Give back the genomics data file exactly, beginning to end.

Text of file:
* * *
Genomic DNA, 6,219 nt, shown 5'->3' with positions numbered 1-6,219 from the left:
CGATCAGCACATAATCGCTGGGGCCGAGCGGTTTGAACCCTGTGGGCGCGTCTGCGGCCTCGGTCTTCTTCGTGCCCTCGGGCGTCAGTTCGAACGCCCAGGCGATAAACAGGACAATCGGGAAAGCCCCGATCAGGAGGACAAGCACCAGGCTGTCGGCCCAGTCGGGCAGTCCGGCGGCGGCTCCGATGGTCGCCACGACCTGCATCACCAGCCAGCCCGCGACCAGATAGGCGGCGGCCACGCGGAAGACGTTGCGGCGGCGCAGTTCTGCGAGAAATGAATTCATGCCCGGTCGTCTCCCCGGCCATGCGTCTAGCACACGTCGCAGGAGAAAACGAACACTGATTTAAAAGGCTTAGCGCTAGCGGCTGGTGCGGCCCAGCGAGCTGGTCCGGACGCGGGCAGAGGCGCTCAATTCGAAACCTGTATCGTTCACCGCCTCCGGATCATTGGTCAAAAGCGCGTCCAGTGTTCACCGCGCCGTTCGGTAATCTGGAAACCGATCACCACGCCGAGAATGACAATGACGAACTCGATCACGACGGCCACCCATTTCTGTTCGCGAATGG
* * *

Genomic DNA, 6,219 nt, shown 5'->3' with positions numbered 1-6,219 from the left:
CGATCAGCACATAATCGCTGGGGCCGAGCGGTTTGAACCCTGTGGGCGCGTCTGCGGCCTCGGTCTTCTTCGTGCCCTCGGGCGTCAGTTCGAACGCCCAGGCGATAAACAGGACAATCGGGAAAGCCCCGATCAGGAGGACAAGCACCAGGCTGTCGGCCCAGTCGGGCAGTCCGGCGGCGGCTCCGATGGTCGCCACGACCTGCATCACCAGCCAGCCCGCGACCAGATAGGCGGCGGCCACGCGGAAGACGTTGCGGCGGCGCAGTTCTGCGAGAAATGAATTCATGCCCGGTCGTCTCCCCGGCCATGCGTCTAGCACACGTCGCAGGAGAAAACGAACACTGATTTAAAAGGCTTAGCGCTAGCGGCTGGTGCGGCCCAGCGAGCTGGTCCGGACGCGGGCAGAGGCGCTCAATTCGAAACCTGTATCGTTCACCGCCTCCGGATCATTGGTCAAAAGCGCGTCCAGTGTTCACCGCGCCGTTCGGTAATCTGGAAACCGATCACCACGCCGAGAATGACAATGACGAACTCGATCACGACGGCCACCCATTTCTGTTCGCGAATGG